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Grow 150,000 hectares of highways for the British insect "commuter"

This story was identified byPatricia Zurita, CEO of BirdLife International, guest editor of Call to Earth's "Nature's Highways" theme.

(CNN)Imagine traveling long distances in a barren wilderness without access to food or water. This is a difficult reality faced by many flying insects in the United Kingdom.

The population of insects in this country has declined significantly. The number of flying insects in the UK has decreased by about 60% over the last 17 yearsabout20 according to the results of a recent study by the Nature Maintenance Group Buglife and the Kent Wildlife Trust. According to the Butterfly Conservation, a bee and bee charity, this species has beenextinct in the last 100 years, andhalf of the British butterfly species areendangered.
Worldwide, up to 10% of allinsect speciesare endangered. Devastation is associated with multiple factors, such as climate change and the use of pesticides, but when vast areas of major habitat are lost due to intensive agriculture and other developments, BugLife's program manager. Jamie Robins says.
Since the 1930s,UK has lost 97% of its wildflower pasturesthis is not only pollinating insects, but alsobirds, hedgehogs, bats and other insects. It also affects the animals it feeds on

"Our countryside is green, beautiful and vibrant, but when there aren't many flowers, it's easy for insects to move. It's a very hostile environment, "says Kate Jones, Head of Protection for Buglife. ..

"Stepping stones"

Buglife identifies that it wants to restore 150,000 hectares (580 square miles) of land to wildflowers across the UK Did. Pasture. It is hoped that these meadows can be connected to form a national insect "commuter" network called the B-line, which provides nectar-rich pit stops for pollen maters.

The "stepping stones" of these flowers "must be within 300 meters, based on the average commuting distance of lonely bees, to be able to move between sites." Robins explains.

The B-lines project, partially funded by the National Lottery Heritage Fund and the Green Recovery Challenge Fund, began in 2011. Using software developed by the University of Washington, Buglife planned the best connections between existing wildflowers at sites across the UK to create the first national B-line map launched in March 2021. Did.

So far, Line B has restored over 2,500 hectares of wildflower-rich meadows in the network. However, it is only a small percentage of the target of 150,000 hectares and wildflower restoration can be difficult. Claire Carbell, senior ecologist at the British Institute of Hydrology, said that native wildflowers tend to struggle to settle in areas of rich and fertile farmlands, and pollen maters are diverse regardless of season. He says he often needs flowers.

Another important challenge is for networks to pass through both public and private land in both urban and rural areas. That's why this project works with wildlife trusts, local governments, farmers and real estate owners.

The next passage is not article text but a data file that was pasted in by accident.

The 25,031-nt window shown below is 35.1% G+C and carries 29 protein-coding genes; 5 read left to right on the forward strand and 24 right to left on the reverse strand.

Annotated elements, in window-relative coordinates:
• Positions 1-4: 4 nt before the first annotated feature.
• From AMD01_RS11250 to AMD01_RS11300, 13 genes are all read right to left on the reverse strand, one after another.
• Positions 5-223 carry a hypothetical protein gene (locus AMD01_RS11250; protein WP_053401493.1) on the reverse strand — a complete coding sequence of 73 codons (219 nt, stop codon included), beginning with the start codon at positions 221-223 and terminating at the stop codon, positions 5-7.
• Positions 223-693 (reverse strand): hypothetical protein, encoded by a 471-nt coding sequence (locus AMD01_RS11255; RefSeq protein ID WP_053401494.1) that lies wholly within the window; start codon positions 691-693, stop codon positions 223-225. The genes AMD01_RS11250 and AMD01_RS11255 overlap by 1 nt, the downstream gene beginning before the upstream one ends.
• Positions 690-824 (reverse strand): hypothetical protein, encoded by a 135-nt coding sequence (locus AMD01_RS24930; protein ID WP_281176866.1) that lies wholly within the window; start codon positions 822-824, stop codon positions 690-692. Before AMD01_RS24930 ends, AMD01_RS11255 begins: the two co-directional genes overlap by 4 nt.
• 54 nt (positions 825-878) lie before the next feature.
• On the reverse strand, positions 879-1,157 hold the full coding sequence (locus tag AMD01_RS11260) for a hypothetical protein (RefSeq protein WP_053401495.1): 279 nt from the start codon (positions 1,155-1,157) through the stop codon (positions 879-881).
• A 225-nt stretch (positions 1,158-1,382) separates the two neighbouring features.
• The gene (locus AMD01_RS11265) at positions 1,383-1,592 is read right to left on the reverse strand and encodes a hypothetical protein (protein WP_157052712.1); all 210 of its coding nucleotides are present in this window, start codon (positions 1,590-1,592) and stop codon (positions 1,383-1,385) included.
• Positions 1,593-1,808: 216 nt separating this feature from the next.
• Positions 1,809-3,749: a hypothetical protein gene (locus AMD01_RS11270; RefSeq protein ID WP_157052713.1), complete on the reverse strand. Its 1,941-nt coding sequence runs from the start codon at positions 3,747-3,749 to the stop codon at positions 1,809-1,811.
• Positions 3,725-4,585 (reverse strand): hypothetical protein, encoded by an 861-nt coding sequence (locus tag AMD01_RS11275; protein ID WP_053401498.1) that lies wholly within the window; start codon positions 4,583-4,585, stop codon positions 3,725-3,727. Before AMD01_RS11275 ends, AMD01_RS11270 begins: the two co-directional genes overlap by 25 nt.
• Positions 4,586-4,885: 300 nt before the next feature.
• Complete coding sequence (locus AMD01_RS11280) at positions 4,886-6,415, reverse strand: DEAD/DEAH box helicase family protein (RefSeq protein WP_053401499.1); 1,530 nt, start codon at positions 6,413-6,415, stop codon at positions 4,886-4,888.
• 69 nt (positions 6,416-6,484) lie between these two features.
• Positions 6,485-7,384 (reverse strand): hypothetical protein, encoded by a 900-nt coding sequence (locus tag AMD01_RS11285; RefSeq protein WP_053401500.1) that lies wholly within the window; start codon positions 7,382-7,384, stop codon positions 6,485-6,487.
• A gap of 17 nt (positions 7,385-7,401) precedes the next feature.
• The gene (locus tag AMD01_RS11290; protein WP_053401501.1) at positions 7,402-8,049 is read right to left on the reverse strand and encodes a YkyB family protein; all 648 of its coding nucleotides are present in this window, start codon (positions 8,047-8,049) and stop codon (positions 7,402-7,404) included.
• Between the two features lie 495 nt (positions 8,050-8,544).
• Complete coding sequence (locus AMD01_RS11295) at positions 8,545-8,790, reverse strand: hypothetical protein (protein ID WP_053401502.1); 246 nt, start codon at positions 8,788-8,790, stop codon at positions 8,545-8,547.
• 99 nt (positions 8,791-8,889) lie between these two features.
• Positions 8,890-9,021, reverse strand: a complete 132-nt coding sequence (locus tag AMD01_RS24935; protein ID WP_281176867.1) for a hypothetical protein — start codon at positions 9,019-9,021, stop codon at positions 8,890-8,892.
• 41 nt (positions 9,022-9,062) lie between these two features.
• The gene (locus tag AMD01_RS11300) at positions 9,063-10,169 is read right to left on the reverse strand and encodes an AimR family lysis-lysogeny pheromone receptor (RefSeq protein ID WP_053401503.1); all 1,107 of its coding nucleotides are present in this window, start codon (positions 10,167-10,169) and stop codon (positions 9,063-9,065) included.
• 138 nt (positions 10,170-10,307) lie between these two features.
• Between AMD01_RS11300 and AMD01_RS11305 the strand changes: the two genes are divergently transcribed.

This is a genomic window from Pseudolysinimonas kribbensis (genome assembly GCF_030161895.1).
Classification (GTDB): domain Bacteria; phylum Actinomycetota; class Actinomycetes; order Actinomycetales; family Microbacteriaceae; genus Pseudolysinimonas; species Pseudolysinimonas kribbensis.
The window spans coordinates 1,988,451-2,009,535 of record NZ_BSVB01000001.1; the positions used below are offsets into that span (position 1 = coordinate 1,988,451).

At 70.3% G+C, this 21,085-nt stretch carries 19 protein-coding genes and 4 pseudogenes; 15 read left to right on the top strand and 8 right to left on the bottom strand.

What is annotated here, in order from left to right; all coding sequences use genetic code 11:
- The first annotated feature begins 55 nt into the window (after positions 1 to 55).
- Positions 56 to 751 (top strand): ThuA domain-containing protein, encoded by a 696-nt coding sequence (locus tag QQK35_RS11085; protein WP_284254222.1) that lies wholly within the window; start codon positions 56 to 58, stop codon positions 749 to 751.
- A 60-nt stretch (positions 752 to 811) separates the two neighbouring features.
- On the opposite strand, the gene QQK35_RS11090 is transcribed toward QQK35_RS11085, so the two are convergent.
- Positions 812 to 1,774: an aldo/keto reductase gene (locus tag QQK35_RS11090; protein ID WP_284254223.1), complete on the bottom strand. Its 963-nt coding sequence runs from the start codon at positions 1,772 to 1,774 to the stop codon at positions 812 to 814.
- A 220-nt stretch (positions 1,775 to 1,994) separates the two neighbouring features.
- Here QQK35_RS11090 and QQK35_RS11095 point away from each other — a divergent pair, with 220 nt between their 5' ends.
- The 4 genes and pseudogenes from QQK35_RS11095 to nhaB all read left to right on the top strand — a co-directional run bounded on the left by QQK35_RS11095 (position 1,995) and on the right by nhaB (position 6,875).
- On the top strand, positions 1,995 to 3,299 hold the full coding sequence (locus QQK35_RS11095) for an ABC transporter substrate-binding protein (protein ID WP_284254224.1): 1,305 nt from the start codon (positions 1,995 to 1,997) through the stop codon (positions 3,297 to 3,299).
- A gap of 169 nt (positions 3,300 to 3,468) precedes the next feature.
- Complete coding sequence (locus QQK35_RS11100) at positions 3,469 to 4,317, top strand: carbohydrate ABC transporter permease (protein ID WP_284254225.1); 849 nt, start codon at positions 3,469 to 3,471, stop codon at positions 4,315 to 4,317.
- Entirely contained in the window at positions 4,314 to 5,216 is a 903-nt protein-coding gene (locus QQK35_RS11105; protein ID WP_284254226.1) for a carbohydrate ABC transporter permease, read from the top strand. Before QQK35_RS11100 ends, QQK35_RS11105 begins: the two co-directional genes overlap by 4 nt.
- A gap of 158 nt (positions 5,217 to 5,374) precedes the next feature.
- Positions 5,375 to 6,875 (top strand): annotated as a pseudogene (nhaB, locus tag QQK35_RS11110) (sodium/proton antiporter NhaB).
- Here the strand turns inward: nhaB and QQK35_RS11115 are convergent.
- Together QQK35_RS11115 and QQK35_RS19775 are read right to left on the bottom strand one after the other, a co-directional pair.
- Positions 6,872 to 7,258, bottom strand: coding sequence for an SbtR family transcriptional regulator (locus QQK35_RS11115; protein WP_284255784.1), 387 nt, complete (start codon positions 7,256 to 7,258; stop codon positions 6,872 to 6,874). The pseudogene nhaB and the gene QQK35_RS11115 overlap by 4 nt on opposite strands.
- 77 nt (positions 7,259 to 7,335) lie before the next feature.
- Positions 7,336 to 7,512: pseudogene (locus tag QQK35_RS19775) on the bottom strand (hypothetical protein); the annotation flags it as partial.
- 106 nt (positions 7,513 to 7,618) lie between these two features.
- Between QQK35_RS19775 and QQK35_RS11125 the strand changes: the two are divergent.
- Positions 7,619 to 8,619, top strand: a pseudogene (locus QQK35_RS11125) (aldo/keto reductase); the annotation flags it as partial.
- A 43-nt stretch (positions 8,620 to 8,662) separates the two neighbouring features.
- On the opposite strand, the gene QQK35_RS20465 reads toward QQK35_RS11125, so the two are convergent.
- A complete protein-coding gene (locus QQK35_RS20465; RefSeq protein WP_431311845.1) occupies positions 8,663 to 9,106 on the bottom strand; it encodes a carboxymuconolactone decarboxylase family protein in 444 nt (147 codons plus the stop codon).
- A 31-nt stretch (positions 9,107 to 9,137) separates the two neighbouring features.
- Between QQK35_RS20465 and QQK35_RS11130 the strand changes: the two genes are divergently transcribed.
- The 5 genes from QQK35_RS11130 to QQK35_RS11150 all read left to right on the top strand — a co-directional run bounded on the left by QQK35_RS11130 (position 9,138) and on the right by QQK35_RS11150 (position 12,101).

Buglife provides farmers and landowners with guidance on growing wildflower-rich grasslands, along with a 10-year maintenance plan. "They are the ones who can really make a difference. They can give up a small area of ​​their land to wildflowers and restore their habitat," says Robins.

Separately, the UK Department of Environmental Food and Rural Affairs owns land by funding wildflower planting and management through a recentenvironmental land management scheme
. Encourages people and farmers to restore their habitat.

Carvell believes that the B-lines initiative is an important addition to government-led incentives, providing effective support and training to farmers and councils for the restoration process.

She adds that planting wildflower-rich hedges and grasslands is useful not only for insects but also for farmers. "We benefit from farmers managing their land in a positive way against bees, flies, and insects that provide near-natural pest control services for all predatory insects and crops. I have a lot of evidence, "she says.

According to a studypublished by the Royal Society of the United Kingdom,found that creating wildflower habitats on former cultivated lands did not adversely affect five-year yields, and in addition. Suggests that it may increase yields. Protecting pollen maters in wildflower-rich pastures is essential for food security, as nearly 75% of the world's crops depend on pollination, according to the Food and Agriculture Organization of the United Nations.
The general public can also participate by adding their wildflower habitat to the B-line map via theBuglife website. And insects will be able to enjoy it, Jones says.

"We all have a role to play," she adds. "It's great to be able to contribute to something."